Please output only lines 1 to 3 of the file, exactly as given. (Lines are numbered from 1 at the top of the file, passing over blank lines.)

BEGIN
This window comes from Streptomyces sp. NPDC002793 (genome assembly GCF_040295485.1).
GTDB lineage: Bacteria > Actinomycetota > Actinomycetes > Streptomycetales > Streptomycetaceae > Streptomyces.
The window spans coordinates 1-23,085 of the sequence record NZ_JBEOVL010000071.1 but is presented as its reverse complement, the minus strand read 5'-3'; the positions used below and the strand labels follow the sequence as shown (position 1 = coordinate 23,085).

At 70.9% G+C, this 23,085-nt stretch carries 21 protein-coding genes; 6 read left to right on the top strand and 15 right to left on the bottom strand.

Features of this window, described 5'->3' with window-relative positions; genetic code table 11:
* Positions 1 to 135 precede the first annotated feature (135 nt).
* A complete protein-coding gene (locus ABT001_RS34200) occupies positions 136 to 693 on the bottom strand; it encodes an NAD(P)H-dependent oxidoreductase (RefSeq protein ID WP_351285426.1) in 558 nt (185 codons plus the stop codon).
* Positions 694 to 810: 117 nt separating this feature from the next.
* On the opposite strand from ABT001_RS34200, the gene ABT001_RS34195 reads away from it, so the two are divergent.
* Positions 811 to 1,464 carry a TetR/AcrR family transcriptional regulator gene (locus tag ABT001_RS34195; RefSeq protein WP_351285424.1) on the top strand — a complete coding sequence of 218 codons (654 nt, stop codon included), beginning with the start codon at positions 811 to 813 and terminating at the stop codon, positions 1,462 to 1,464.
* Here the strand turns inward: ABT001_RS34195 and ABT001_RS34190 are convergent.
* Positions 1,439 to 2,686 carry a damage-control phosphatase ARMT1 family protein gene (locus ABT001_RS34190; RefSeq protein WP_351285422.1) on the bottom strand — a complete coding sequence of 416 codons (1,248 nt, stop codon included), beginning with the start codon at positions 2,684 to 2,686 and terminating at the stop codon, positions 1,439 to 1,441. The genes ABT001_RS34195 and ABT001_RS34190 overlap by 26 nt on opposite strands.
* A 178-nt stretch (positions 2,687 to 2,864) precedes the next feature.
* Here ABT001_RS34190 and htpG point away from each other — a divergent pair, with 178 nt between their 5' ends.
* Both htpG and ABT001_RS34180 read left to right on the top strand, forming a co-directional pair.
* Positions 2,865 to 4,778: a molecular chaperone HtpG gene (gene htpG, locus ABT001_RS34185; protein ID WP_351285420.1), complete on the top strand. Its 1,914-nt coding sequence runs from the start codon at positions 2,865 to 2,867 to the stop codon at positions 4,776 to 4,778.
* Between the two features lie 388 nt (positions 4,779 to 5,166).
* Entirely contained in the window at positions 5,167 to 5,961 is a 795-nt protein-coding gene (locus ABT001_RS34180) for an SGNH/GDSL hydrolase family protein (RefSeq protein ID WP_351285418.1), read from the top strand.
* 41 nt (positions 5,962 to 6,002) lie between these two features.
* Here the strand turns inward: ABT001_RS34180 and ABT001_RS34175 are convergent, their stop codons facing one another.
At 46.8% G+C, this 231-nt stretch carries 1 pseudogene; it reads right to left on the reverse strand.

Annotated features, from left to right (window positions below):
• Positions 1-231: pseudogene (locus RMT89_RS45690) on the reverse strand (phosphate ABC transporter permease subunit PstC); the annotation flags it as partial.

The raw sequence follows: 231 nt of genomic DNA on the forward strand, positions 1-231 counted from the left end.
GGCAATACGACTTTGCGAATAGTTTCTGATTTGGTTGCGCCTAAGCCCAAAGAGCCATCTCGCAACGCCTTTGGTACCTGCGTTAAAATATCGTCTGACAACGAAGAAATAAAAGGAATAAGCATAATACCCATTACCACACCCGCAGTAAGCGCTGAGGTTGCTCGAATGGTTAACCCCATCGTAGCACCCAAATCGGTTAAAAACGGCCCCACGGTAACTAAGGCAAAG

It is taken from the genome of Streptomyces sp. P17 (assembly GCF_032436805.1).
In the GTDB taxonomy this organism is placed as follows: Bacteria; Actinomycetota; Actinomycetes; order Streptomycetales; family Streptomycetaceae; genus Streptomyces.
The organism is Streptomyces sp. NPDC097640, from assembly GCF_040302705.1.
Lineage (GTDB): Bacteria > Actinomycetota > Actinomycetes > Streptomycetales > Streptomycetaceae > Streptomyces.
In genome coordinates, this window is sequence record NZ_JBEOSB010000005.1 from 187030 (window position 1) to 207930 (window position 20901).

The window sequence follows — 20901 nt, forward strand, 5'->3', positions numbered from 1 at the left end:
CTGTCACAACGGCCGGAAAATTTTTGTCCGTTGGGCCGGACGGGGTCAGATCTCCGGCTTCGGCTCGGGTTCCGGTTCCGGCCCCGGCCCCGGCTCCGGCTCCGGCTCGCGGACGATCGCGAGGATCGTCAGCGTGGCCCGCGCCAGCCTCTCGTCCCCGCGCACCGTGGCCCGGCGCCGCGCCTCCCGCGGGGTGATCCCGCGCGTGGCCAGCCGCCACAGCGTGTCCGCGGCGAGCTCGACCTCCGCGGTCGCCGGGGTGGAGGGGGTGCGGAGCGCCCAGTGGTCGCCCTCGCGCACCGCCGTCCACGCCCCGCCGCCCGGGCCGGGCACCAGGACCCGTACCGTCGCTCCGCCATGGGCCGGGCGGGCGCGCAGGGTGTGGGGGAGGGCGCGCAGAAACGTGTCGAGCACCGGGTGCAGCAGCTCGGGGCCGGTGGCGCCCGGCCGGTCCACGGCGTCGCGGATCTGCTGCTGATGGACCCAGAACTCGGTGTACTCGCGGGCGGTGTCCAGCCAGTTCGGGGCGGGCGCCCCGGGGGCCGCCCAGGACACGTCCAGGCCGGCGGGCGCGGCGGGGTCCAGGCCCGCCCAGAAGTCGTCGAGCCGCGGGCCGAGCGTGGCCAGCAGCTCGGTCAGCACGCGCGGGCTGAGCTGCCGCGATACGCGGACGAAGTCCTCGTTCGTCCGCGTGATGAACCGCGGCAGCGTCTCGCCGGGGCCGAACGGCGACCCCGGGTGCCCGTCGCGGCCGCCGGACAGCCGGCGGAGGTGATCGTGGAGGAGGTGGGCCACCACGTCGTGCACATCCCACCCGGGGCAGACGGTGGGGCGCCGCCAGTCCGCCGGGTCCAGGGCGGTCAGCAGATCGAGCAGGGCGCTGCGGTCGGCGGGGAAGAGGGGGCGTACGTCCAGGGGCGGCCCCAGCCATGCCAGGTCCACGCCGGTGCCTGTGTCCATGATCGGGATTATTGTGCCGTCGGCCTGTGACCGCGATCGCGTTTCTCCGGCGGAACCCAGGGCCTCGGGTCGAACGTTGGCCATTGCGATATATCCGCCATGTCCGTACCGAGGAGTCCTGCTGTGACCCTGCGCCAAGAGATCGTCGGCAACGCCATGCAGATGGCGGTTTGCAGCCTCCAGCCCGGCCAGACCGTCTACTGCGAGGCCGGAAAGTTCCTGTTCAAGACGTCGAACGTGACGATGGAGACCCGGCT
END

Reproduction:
This window comes from Streptomyces sp. NPDC002793 (genome assembly GCF_040295485.1).
GTDB lineage: Bacteria > Actinomycetota > Actinomycetes > Streptomycetales > Streptomycetaceae > Streptomyces.
The window spans coordinates 1-23,085 of the sequence record NZ_JBEOVL010000071.1 but is presented as its reverse complement, the minus strand read 5'-3'; the positions used below and the strand labels follow the sequence as shown (position 1 = coordinate 23,085).